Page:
Monday, October 5, 2015

For Literacy . . .

October 5

Of Mice and Men, Chapter 3

“George’s voice was taking on the tone of confession.” What is this in reference to?

In earlier years, George used to pick on Lennie and tell him to do stupid things. What incident from the past made George stop “having fun” with Lennie?

“Like what happened in Weed.” What is this in reference to?

Word Study:

derision – The sound of voices raised in approval or derision.

receptive – He just sat back quiet and receptive.

lynch – The guys in Weed start a party out to lynch Lennie.

October 5

Creative Writing

Task – Writing Setting Description

When writing a story, a writer does not just include dialogue between characters. To allow a reader to “see” a story, a writer must also describe setting and characters, and a character’s inner thoughts and feelings. Today, you are going to learn how to write a setting description. When we read Chapter 2 of John Steinbeck’s novella, Of Mice and Men, the opening scene describes the bunkhouse at the ranch. Here is Steinbeck’s setting description:

The bunkhouse was a long, rectangular building. Inside, the walls were whitewashed and the floor unpainted. In three walls there were small, square windows, and in the fourth, a solid door with a wooden latch. Against the walls were eight bunks, five of them made up with blankets and the other three showing their burlap ticking. Over each bunk there was nailed an apple box with the opening forward so that it made two shelves for the personal belongings of the occupant of the bunk. These shelves were loaded with little articles, soap and powder, razors and magazines. There were medicines on the shelves, and little vials, combs, and a few neckties. Near one wall there was a black cast iron stove, its stovepipe going straight up through the ceiling. In the middle of the room stood a big square table littered with playing cards, and around it were grouped boxes for the players to sit on.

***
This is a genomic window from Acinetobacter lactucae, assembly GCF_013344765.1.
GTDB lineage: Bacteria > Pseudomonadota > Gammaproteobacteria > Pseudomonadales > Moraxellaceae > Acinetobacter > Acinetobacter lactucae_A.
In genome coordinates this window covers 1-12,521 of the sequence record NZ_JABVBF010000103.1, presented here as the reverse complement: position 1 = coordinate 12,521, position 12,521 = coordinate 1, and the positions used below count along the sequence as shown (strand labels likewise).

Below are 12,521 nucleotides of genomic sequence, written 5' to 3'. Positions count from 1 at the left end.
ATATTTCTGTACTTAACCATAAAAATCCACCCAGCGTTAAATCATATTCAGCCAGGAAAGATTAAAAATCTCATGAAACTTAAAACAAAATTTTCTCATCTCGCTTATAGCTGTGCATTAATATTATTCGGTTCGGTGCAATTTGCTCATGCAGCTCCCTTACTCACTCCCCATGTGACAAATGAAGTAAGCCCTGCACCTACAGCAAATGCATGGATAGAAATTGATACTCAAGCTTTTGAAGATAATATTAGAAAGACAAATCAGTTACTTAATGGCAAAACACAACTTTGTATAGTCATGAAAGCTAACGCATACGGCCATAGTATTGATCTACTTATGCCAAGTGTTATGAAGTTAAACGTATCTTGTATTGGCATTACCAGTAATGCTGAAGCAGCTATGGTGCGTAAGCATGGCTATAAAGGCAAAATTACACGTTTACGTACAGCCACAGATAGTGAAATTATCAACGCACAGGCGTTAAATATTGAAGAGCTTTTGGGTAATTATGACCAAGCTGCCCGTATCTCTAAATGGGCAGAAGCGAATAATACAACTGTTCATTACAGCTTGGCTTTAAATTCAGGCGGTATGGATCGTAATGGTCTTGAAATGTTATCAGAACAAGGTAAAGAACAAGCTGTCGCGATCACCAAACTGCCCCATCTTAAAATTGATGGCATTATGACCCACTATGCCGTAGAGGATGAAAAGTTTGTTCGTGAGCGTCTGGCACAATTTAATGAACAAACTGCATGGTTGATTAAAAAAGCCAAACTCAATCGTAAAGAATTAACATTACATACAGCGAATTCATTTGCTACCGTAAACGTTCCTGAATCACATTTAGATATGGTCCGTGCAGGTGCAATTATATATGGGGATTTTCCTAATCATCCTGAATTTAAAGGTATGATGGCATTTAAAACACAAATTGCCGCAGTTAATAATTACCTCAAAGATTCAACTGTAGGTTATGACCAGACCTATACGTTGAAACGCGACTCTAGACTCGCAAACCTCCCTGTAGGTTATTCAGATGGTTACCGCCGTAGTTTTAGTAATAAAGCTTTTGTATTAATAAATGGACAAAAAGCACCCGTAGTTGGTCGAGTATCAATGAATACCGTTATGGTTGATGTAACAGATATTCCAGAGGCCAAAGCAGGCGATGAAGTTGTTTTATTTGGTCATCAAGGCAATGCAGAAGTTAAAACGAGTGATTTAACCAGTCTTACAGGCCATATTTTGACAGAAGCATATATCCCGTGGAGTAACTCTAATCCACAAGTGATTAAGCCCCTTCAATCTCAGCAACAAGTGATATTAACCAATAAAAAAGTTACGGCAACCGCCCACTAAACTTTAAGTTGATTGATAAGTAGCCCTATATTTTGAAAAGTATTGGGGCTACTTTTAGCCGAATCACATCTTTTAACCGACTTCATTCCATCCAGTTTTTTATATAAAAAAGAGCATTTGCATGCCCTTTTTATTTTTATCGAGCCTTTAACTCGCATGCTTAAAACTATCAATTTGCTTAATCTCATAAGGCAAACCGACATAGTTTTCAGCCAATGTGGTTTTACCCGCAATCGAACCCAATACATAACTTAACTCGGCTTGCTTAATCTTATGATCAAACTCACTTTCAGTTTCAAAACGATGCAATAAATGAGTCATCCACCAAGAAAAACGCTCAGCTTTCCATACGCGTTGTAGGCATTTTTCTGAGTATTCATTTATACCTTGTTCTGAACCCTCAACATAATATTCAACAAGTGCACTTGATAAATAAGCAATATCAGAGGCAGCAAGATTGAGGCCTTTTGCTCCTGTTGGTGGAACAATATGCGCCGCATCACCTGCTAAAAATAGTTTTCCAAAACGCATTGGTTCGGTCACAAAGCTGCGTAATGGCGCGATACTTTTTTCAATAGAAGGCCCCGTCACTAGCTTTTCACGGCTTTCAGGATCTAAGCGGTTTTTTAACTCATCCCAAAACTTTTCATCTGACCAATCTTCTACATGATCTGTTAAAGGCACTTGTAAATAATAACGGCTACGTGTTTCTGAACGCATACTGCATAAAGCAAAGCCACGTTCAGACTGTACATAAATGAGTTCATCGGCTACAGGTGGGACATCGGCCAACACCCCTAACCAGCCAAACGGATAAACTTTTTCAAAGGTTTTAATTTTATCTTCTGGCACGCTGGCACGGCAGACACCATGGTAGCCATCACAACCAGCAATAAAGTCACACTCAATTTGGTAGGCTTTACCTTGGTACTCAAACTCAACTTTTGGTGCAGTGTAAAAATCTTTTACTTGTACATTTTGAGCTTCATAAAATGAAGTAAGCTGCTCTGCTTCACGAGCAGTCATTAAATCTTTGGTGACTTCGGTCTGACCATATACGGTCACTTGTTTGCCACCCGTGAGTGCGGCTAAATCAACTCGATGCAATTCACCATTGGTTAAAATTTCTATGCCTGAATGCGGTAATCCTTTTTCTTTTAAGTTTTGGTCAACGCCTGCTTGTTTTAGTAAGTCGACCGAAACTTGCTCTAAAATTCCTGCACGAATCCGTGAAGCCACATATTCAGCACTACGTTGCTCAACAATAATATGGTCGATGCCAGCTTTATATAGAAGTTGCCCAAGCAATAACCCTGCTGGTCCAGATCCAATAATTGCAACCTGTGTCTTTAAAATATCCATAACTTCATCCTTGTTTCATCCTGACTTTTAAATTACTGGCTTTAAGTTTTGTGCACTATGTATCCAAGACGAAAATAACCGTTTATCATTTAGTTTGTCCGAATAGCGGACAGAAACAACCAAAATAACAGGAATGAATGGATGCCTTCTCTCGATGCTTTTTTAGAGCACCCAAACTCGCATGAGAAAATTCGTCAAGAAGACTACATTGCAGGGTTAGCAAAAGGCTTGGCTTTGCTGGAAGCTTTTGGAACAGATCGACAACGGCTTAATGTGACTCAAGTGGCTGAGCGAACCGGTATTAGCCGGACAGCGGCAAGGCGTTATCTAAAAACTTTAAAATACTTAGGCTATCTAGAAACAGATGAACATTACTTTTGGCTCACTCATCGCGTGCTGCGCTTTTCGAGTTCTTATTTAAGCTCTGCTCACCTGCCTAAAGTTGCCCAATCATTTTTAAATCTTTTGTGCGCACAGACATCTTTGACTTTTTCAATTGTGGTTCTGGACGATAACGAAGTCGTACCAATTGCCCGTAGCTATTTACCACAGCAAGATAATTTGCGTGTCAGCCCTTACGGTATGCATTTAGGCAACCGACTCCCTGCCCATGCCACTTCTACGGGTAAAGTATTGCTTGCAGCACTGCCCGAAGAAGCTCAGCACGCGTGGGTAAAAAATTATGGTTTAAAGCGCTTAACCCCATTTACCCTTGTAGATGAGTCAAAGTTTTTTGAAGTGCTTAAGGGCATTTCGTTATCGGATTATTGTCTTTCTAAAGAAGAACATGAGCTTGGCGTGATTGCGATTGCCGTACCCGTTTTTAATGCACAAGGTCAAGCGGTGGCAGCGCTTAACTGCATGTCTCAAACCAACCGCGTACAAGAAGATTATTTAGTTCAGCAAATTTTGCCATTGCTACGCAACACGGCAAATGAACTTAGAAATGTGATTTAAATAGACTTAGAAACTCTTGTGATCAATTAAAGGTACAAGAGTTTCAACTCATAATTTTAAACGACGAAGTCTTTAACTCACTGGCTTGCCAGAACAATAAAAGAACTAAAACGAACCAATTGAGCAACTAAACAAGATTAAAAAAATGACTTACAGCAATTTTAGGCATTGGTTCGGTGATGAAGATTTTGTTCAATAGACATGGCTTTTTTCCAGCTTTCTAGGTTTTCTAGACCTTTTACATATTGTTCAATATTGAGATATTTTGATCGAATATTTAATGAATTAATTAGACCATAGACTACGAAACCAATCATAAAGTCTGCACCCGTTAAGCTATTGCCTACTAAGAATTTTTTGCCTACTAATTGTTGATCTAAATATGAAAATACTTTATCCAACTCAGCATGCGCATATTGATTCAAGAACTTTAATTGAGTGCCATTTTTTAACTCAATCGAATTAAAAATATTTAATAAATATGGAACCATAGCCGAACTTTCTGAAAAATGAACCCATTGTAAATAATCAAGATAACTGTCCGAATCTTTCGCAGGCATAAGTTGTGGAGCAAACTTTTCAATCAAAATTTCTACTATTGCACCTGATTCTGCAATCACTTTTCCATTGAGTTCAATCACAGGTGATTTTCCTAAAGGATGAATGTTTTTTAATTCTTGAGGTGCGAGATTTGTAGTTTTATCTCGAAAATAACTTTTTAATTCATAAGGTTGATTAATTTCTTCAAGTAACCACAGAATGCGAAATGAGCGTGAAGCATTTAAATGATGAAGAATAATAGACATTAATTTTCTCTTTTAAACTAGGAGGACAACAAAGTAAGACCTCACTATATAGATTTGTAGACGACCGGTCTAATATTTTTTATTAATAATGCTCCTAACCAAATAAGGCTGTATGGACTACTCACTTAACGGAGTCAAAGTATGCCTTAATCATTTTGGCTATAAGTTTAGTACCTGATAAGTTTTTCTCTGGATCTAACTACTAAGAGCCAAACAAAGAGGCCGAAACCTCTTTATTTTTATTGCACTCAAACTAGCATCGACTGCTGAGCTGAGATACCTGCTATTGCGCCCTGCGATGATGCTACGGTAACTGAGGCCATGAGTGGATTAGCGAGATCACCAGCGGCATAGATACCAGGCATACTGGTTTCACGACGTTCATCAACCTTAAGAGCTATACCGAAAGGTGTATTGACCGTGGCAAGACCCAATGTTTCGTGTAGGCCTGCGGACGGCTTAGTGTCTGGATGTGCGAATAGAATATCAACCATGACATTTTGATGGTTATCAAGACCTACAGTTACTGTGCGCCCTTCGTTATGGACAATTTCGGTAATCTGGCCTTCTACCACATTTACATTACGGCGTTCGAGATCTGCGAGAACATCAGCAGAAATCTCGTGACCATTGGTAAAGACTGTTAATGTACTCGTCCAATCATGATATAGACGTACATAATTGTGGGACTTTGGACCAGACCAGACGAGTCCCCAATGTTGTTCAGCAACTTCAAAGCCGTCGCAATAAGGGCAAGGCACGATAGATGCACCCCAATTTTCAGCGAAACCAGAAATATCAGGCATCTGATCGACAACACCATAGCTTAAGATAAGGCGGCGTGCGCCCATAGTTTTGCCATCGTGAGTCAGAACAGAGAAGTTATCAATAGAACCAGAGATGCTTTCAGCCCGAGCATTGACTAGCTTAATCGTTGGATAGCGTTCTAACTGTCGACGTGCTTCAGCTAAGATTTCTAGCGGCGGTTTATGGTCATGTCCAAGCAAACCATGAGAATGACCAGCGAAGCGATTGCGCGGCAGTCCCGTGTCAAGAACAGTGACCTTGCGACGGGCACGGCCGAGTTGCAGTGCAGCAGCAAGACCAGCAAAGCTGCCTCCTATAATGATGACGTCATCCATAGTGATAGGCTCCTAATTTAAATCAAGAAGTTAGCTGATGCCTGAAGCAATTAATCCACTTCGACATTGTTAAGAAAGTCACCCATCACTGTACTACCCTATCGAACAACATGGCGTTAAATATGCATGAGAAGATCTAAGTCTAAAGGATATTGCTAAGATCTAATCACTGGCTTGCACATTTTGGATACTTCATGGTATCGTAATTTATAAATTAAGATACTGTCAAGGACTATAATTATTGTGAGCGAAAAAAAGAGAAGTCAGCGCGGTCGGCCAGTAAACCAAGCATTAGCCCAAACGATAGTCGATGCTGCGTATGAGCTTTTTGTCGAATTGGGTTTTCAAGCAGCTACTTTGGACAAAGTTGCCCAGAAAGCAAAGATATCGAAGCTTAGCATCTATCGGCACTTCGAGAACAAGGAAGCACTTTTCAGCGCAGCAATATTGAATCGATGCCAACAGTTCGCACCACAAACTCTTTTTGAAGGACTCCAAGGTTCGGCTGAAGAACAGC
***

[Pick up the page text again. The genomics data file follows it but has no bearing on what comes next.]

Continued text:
Look carefully at how Steinbeck directs the readers eyes around the room. Study his format. Using Steinbeck’s model, write a setting description of your bedroom.

Visit this site to learn more on how to write setting in a story:

http://www.wikihow.com/Describe-the-Setting-in-a-Story

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